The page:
Tuesday, January 27, 2004

Brain Dump 2002, Part 1
I wrote out a "brain dump" about 18 months ago that was supposed to be the text for my first dozen or so blog entries. I never got around to posting any of it. So, here goes. I'll break it up into bite sizes, though I admit these are going to be big bites. And, one other disclaimer, this is stuff I was thinking 18 months ago, with only minor update edits.

I've read too much. I don't know if I'm proud or embarrassed to say that I've read hundreds of books in the past decade. (For you nervous Christians out there: Don't worry, I've also taken dozens of strolls through the New Testament, and several through the Old Testament, while I've read these other books).

As I look back on these books, here are the ones that I think "I can't even imagine my life if I hadn't read these books. They're just too important to skip!" I know life and faith should be simpler than that. I think I've needed all of these books to help me un-learn things that I had already been taught (and could never have questioned) that were keeping me from seeing God, the Bible, and life in a real way.


Missionary Methods: St. Paul's or Ours? By Roland Allen
I think he is saying "keep it simple" or something.

He Loves Me, Authentic Relationships, & The Naked Church by Wayne Jacobsen
While these books would not make the "top 10 books I've ever read" list, they are the books I would be most likely to give to someone right now! If everyone got this stuff, the world would change almost overnight.

The House Church by Del Birkey
A great introduction to the historical issues.

The Spontaneous Expansion of the Church by Roland Allen
A missionary wrote this stuff way back in the 60?s. How come nobody ever spread this info around during all these years? Finding this book helps ease the fear of losing our institutions and our structures.

Divine Conspiracy by Dallas Willard
Finally, I understand the Sermon on the Mount. This is a top five, must read, stuff that I wish somebody would have told me two decades ago.

The Celtic Way of Evangelism by George G. Hunter
St. Patrick's missionary methods speak volumes to our current cultural situation. This is a relatively easy read with outstanding insight into gospel and postmodern culture.

Jesus & Community by Gerard Lohfink
Academic. Lohfink gives the evidence for what I've long suspected: we've read our Bibles and created our theology through the lens of individualism. This book gives credibility to taking those lenses off once and for all.

The Politics of Jesus by John Howard Yoder
Academic. Warning: I was scared to be labeled a "pacifist," and I was scared to admit that America may not be God?s chosen country until I read this book. Once again, why didn't anybody ever tell me this when they preached Luke 4? This is a must read. It may be startling, though.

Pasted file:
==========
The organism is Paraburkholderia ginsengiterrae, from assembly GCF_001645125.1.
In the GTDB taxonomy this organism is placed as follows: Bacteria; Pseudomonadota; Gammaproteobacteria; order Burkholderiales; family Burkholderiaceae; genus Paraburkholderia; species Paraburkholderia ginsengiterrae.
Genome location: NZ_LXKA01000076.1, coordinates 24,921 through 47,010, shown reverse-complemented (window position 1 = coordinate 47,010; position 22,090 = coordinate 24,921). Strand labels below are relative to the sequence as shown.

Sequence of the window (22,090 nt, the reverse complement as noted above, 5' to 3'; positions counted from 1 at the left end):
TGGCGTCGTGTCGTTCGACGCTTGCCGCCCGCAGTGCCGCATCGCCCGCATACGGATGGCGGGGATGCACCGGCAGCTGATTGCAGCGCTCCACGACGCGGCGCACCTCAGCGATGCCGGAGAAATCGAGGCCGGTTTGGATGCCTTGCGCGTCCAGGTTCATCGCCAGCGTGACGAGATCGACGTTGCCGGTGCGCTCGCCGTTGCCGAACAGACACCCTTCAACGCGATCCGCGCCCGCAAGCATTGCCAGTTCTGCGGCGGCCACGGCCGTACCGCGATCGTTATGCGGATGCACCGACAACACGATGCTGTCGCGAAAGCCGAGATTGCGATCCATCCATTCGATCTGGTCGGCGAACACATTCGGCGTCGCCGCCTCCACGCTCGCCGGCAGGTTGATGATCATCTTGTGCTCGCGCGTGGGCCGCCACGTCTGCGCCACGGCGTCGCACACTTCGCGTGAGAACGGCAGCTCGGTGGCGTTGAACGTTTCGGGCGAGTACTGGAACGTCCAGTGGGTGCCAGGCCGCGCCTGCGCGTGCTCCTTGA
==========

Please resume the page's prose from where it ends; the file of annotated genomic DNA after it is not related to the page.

Resident Aliens by Stanley Hauerwas & William H. Willimon
Why didn't I get this stuff when I read through 1 Peter? Before you bash mainliners, read this!

Transforming Mission by David J. Bosch
Academic. One of the five most important books I've ever read! Skip the chapter on eceumenicism. Take a month?s vacation and get through this book. It is life changing.
Why wasn't this a textbook at my Bible College?

Foolishness to the Greeks by Leslie Newbigin
We were born & raised in Western culture. We need this book and others like it to help take our blinders off so we can see things (including the Bible) in a broader scope.

Houses That Change the World by Wolfgang Simson
Wolfgang is a extreme and will offend you! But between the offensive parts, you'll underline stuff and be challenged to re-think everything.

Missional Church edited by Darrell Guder
Academic. One of the very best. A must read. "If this is true, it changes everything!"

The Church Between Gospel & Culture By Hunsberger & Van Gelder
See Missional Church description. Same deal.

Life Together by Dietrich Bonhoeffer
Helped me see how loving God and loving people are so intertwined that you really can't do one adequately without doing the other.

Ancient-Future Faith by Robert Webber
This helped me see how the more we change things, the more we will finding ourselves going back to the way it originally was. And, the more we strive to go back to the way it originally was, the more we will find ourselves changing things.

The Road Less Traveled by M. Scott Peck
Some of you will make fun of me for this one. But give this a shot. It's one of my top five ever. It helped me deal with the trouble of life. Peck needed a detour through Zen Buddhism to get himself to become a Christian. So buckle up. There's something valuable here.

The Gospel in a Pluralist Society by Leslie Newbigin
I sound like a broken record, but "what is going on? Why did nobody ever tell me this stuff all these years?"

Anything (or everything) by Henri Nouwen
This guy taught me to talk to Jesus.

Devotional Classics edited by Richard Foster
For devotional reading, this stuff isn't fluff!

Abba's Child by Brennan Manning
A refreshing reminder that it's about God, not about all the things we focus on in His name.

What's So Amazing About Grace by Philip Yancey
A much easier read that explains some of the same stuff listed throughout this list.

And just to satisfy those who think I am fiction-deprived:

Les Miserables by Victor Hugo (the whole unabridged thing!)
The most powerful narrative of grace I've seen outside the NT -- ever.

C.S. Lewis' Space Trilogy
Deep and entertaining.

I would like to write a document giving quotes from each book, showing why they are all so valuable. But I don't have that much time, that much energy, or that much confidence that anyone would want to read all of it!


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